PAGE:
Fellow Wendy Coulson recently completed a series of three workshops for teachers of very young learners at Centro Colombo Americano in Medellín. Her message? That lesson planning is not separate from classroom management and that when the two work together, a happier and more enjoyable classroom results. She showed participating teachers how to conduct a circle with engaging games, rhymes, poems, and songs to give a seamless structure that allowed for maximum participation and no fooling around. Teachers discovered that with careful planning of routines, activities, and transitions, classroom management could become a lot more positive and a lot less work. “I learned how joy should be inside learning,” commented Fabian Guillermo Gil, a 25-year-old teacher attending the workshops.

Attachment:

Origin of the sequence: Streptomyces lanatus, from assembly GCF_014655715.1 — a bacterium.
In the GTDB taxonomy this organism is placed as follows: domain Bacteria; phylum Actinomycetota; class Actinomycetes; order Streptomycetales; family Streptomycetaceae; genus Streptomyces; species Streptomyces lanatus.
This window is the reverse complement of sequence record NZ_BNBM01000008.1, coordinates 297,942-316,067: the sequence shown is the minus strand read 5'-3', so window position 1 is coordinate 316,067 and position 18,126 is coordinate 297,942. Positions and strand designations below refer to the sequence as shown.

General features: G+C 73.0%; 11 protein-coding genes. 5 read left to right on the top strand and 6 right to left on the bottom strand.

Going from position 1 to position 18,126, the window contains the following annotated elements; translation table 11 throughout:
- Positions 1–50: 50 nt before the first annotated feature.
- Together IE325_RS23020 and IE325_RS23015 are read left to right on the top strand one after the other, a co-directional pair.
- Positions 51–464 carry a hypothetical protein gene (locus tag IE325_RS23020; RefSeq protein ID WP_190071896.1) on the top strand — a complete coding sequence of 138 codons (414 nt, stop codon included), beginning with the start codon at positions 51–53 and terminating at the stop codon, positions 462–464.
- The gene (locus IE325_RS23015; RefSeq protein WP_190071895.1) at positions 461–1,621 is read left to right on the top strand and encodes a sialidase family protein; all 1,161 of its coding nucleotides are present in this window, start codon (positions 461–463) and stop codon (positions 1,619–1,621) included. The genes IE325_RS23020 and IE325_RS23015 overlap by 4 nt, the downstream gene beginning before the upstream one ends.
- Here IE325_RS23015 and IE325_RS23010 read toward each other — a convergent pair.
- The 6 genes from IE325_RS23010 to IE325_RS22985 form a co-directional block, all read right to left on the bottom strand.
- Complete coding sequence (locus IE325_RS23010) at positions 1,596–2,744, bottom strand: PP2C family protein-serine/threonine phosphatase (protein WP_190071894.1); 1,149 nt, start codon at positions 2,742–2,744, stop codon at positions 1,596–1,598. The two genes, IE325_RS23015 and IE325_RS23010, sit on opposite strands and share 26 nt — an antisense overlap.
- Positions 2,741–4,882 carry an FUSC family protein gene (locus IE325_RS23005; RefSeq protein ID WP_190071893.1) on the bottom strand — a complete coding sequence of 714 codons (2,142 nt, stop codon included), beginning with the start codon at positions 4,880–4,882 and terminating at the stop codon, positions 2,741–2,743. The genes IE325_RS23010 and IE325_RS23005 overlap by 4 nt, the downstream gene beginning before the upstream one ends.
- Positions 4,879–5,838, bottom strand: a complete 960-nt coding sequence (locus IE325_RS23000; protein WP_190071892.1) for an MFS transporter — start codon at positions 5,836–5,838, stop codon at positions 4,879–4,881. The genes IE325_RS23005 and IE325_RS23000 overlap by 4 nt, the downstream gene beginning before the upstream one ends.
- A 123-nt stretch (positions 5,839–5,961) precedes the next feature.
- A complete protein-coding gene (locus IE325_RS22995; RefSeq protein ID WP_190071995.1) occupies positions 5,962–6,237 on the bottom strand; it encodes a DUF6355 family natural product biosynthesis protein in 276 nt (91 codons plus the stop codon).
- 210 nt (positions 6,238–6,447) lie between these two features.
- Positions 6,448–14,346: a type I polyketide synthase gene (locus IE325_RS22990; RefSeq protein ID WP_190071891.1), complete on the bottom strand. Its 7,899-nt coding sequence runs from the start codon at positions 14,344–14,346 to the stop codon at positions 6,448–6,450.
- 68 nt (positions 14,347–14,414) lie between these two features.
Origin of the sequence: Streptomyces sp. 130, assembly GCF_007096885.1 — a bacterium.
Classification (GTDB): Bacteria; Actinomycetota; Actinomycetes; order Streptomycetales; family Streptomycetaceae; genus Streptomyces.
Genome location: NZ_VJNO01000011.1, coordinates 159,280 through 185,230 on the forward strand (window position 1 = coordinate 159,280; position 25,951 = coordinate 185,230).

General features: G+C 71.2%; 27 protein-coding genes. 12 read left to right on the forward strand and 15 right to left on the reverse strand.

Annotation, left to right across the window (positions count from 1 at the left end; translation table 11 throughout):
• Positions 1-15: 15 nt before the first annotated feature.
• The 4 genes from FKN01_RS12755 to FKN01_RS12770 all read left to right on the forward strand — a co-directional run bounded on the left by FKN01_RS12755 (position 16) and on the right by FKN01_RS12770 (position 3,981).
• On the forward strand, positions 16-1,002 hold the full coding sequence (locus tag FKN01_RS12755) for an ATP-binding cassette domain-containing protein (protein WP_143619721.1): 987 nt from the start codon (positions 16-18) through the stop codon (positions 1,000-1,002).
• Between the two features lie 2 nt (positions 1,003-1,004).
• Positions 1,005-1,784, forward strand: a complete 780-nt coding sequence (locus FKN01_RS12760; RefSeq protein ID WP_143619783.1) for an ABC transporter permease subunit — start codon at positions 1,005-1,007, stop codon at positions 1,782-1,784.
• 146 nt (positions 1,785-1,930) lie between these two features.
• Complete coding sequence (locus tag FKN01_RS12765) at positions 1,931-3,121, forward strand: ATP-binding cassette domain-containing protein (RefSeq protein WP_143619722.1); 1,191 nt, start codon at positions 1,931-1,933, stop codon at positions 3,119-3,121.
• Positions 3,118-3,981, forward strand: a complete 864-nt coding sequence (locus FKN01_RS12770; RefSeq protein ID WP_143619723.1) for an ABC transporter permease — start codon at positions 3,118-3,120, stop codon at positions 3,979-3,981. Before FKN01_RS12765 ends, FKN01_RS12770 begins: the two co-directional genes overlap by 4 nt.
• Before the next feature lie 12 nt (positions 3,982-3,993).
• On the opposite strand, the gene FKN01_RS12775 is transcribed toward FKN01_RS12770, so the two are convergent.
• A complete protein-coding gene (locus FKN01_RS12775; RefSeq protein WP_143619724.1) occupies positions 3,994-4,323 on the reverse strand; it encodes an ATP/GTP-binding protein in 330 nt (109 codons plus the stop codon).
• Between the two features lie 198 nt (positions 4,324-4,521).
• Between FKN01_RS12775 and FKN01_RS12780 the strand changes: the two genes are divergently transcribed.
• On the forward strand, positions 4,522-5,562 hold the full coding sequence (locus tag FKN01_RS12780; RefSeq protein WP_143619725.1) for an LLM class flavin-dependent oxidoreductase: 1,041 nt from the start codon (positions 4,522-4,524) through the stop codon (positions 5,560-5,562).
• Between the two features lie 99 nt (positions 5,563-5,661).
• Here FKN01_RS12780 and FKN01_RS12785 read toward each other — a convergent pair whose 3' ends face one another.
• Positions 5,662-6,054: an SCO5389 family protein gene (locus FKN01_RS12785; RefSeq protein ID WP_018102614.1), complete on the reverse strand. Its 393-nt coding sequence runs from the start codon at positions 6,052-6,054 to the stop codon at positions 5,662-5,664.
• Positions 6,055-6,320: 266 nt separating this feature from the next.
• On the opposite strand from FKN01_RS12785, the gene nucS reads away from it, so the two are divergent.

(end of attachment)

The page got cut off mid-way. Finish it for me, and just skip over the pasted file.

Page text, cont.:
After observing many great teachers of very young learners, Coulson learned that “fun stuff”—such as songs and games—could be incorporated as five-to-ten-minute warm ups before teachers moved on to more serious content. In her workshop, Coulson suggested that such warm ups could be a critical part of instruction when aligned with teaching objectives. All eyes lit up. Coulson advised that a tight structure with highly engaging activities can increase the speaking skills of the school’s children, who only have English class once a week. One by one, teachers are approaching Coulson to help incorporate some of these concepts into their lesson plans, and she sees the joy on their faces, which they will surely bring to their students. Marcel aan den Boom, a 35-year-old teacher from Medellín, talked about how Coulson enabled her to imagine the lesson from a student’s point of view. “We could place ourselves in the role of young children,” she said.

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